Try, if audio does not work you will have to fall back to 2.1.9.

There are release notes here:

If you need help with writing the downloaded file to a USB-stick, or anything else with installing and booting, read this:

The next release of Easy Pyro, the older series of EasyOS, but still being updated, is expected to be uploaded in a couple of days.

Feedback is welcome: 

Tags: easy

Audio fix for 5.4.x kernel

December 08, 2019 — BarryK

Oh joy, a fix! Feodor sent me an email, with these links:

The last 4-5 days have been frustrating. I tried various processes of elimination, trying to fix sound. Finally, gave up and compiled older kernels for the next releases of Easy Buster and Easy Pyro.

Blog post a few days ago:

Logged into gmail this morning, and there was the email from Feodor.

Looks like we are back in business with 5.4.x. OK, I will now compile the 5.4.2 kernel, for Buster and for Pyro, with SND_HDA_INTEL_DETECT_DMIC disabled. 

Oh... bother. I found that this is already disabled:

# HD-Audio
# CONFIG_SND_HDA_CODEC_CA0132_DSP is not set
# end of HD-Audio

So, that was a fix for others, but not for my laptop. 

Tags: easy

Radical rethink of the basin-type distiller

December 05, 2019 — BarryK

I posted this morning some reflections on how the simple-basin prototype #2 achieved a high efficiency, with thoughts to enhance even further:

I have now got an idea how the frame can be collapsible, completely flat, for easy transportation. That is one new thought, that will be explained in a later blog post.

Another rethink is how to achieve a flat black floor for the basin. So far, have been spreading black silicone sealant, two 300gm tubes required for a 0.35 - 0.4 metre-cubed floor.

There are various problems with spreading silicone sealant. One is to find all pin-head holes. Another is to get the surface smooth. Then there is the messiness of the application.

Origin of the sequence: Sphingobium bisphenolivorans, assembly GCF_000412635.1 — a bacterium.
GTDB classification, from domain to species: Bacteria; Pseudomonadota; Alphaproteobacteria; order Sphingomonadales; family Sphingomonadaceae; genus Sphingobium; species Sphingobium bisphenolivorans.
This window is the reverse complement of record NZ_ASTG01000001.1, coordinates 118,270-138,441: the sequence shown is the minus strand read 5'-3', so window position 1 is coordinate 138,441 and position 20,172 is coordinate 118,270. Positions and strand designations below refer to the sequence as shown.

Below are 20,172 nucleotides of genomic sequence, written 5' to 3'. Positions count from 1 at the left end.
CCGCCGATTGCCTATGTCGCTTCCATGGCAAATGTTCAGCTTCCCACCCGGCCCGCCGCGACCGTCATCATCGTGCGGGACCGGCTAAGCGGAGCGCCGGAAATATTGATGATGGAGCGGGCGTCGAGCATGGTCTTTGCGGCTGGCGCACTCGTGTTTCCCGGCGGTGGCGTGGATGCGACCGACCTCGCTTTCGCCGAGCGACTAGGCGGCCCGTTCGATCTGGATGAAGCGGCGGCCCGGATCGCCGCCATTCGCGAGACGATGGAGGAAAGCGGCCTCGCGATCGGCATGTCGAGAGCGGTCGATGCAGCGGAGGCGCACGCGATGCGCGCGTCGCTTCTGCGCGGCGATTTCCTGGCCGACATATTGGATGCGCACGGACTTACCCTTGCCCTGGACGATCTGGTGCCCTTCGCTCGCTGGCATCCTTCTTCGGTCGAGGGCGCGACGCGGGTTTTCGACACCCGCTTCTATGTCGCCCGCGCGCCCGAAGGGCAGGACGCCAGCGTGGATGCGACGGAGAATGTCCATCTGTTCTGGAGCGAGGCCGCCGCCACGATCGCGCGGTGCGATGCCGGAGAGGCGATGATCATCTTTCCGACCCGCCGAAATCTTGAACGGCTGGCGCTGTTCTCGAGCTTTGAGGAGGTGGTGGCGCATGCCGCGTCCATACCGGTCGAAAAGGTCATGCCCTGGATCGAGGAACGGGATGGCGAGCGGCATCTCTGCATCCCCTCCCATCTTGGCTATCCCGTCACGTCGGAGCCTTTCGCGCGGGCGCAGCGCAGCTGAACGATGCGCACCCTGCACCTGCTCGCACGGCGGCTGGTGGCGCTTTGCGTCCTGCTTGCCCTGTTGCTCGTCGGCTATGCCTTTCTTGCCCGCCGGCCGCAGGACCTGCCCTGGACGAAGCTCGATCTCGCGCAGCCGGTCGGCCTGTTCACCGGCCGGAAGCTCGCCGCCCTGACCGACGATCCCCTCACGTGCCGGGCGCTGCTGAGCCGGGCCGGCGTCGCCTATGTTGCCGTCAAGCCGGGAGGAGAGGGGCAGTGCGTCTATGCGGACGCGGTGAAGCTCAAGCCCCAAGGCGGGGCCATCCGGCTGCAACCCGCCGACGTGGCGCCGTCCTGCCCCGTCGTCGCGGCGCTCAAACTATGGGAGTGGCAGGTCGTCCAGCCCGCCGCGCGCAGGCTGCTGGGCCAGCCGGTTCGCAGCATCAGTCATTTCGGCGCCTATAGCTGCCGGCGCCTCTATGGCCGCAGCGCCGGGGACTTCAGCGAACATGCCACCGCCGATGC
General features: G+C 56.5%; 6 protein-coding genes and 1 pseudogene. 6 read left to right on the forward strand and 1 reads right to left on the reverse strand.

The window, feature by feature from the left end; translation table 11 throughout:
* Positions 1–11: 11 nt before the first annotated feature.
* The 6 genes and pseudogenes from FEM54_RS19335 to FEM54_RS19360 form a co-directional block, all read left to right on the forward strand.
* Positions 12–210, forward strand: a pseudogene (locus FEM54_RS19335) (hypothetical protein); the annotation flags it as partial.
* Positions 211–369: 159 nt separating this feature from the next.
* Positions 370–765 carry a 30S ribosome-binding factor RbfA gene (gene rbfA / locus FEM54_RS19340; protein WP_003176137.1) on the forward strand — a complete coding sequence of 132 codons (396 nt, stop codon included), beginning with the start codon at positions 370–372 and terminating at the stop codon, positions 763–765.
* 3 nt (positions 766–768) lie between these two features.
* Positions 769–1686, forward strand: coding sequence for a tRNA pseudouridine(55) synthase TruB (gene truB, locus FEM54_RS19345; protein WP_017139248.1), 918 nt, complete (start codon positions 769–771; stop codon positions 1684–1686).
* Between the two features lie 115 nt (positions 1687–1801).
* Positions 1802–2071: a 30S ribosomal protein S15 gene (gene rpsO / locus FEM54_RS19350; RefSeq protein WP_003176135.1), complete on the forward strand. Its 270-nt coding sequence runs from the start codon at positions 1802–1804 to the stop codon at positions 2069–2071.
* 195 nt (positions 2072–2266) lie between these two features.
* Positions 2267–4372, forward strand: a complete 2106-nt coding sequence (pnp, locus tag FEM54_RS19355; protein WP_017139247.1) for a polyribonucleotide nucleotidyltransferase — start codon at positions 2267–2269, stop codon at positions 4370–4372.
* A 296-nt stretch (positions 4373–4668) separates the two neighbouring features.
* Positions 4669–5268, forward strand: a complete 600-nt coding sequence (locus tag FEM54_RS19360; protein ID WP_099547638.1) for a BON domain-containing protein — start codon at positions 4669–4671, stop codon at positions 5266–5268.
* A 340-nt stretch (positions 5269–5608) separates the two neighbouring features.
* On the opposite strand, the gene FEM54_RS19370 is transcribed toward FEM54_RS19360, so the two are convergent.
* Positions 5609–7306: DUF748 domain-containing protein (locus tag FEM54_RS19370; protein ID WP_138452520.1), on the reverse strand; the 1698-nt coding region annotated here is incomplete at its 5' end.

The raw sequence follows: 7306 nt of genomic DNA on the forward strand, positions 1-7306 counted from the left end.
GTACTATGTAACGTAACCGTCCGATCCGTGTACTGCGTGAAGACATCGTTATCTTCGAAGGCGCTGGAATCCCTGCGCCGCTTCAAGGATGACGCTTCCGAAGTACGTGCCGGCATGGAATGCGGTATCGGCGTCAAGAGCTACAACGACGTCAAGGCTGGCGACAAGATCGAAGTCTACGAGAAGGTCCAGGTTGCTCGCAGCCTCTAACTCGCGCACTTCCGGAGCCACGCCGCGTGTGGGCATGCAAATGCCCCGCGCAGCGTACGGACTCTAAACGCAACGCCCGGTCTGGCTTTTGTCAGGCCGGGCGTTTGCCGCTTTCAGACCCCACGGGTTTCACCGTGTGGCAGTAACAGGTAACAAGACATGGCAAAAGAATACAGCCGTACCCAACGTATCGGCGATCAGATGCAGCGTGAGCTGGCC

A solution is a glass floor for the basin, with a thin black silicone sheet stuck on it. This would give perfect flatness, that will not warp, and suitable for very high temperatures.

The problem is to find a supplier of a large enough black silicone sheet. The exact dimensions yet to be determined, but somewhere around 700x550mm, 1mm thick. Last night I made some online enquiries to Australian suppliers, today only received one reply.

Reglin Rubber, based in Victoria, sent me a quote for a roll, 1200mm width, 10m long, sheet thickness 1mm. The quote is AU$148 including GST, and AU$40 postage. That would be enough for 28 distillers.

The biggest that I could find on eBay is 500x500mm, ditto Amazon. However, on Aliexpress I found this: 


...1m by 1m, 1mm thick, black silicone, AU$18.76 plus GST, and AU$27.05 for EMS ePacket postage (13 - 20 days delivery to my home, from China). Grand total AU$50.39. Rather a lot of money for a piece of silicone sheet, but want it, so ordered it.

EDIT 2019-12-09:
Yikes! I have received another reply. From Complete Rubber, based in Victoria:

Thinnest Black Silicone we can offer is 1.5mm Thick
1000 x 1200mm piece costs $499.00 + GST + Freight
We can supply 0.5mm, or 1.0mm Thick in RED or Translucent colour if acceptable
0.5mm - 1000 x 1200mm  Piece @ $441.00 + GST + Freight
1.0mm - 1000 x 1200mm Piece @ $385.00 + GST + Freight (Yes cheaper as is more common size purchased in the Market Place)

...a bit of a jump from $18.76 direct from China, and $148 for 10 metres from Reglin Rubber. 

Tags: nomad

Kernel 5.4.1 audio broken on Aspire1 laptop

December 05, 2019 — BarryK

So frustrating! Booting easy Pyro with 5.4.1 kernel on my Aspire1 laptop, the kernel reports that there are no audio devices. Different sound configuration, different firmware?, can't find any cause. The kernel just cannot find the audio device, even though it is a Intel audio chip. The laptop has the Apollo Lake series CPU.